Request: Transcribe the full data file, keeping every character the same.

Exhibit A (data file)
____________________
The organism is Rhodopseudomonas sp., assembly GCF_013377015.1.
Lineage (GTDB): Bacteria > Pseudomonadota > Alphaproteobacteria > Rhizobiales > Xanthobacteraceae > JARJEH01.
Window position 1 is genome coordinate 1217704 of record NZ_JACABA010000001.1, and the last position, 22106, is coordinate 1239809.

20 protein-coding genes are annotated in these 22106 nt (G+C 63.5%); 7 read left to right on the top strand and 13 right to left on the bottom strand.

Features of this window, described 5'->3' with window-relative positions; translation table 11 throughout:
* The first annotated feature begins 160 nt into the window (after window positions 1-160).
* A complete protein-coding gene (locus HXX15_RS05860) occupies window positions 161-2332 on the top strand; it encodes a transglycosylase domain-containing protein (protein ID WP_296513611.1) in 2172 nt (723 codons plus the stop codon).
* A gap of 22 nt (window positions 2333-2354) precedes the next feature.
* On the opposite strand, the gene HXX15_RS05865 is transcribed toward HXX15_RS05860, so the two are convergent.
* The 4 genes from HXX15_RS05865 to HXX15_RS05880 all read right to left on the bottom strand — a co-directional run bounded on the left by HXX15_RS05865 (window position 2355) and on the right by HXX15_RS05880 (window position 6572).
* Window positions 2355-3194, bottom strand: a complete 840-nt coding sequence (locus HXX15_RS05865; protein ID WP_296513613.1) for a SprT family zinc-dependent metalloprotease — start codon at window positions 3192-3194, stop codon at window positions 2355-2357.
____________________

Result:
The organism is Rhodopseudomonas sp., assembly GCF_013377015.1.
Lineage (GTDB): Bacteria > Pseudomonadota > Alphaproteobacteria > Rhizobiales > Xanthobacteraceae > JARJEH01.
Window position 1 is genome coordinate 1217704 of record NZ_JACABA010000001.1, and the last position, 22106, is coordinate 1239809.

20 protein-coding genes are annotated in these 22106 nt (G+C 63.5%); 7 read left to right on the top strand and 13 right to left on the bottom strand.

Features of this window, described 5'->3' with window-relative positions; translation table 11 throughout:
* The first annotated feature begins 160 nt into the window (after window positions 1-160).
* A complete protein-coding gene (locus HXX15_RS05860) occupies window positions 161-2332 on the top strand; it encodes a transglycosylase domain-containing protein (protein ID WP_296513611.1) in 2172 nt (723 codons plus the stop codon).
* A gap of 22 nt (window positions 2333-2354) precedes the next feature.
* On the opposite strand, the gene HXX15_RS05865 is transcribed toward HXX15_RS05860, so the two are convergent.
* The 4 genes from HXX15_RS05865 to HXX15_RS05880 all read right to left on the bottom strand — a co-directional run bounded on the left by HXX15_RS05865 (window position 2355) and on the right by HXX15_RS05880 (window position 6572).
* Window positions 2355-3194, bottom strand: a complete 840-nt coding sequence (locus HXX15_RS05865; protein ID WP_296513613.1) for a SprT family zinc-dependent metalloprotease — start codon at window positions 3192-3194, stop codon at window positions 2355-2357.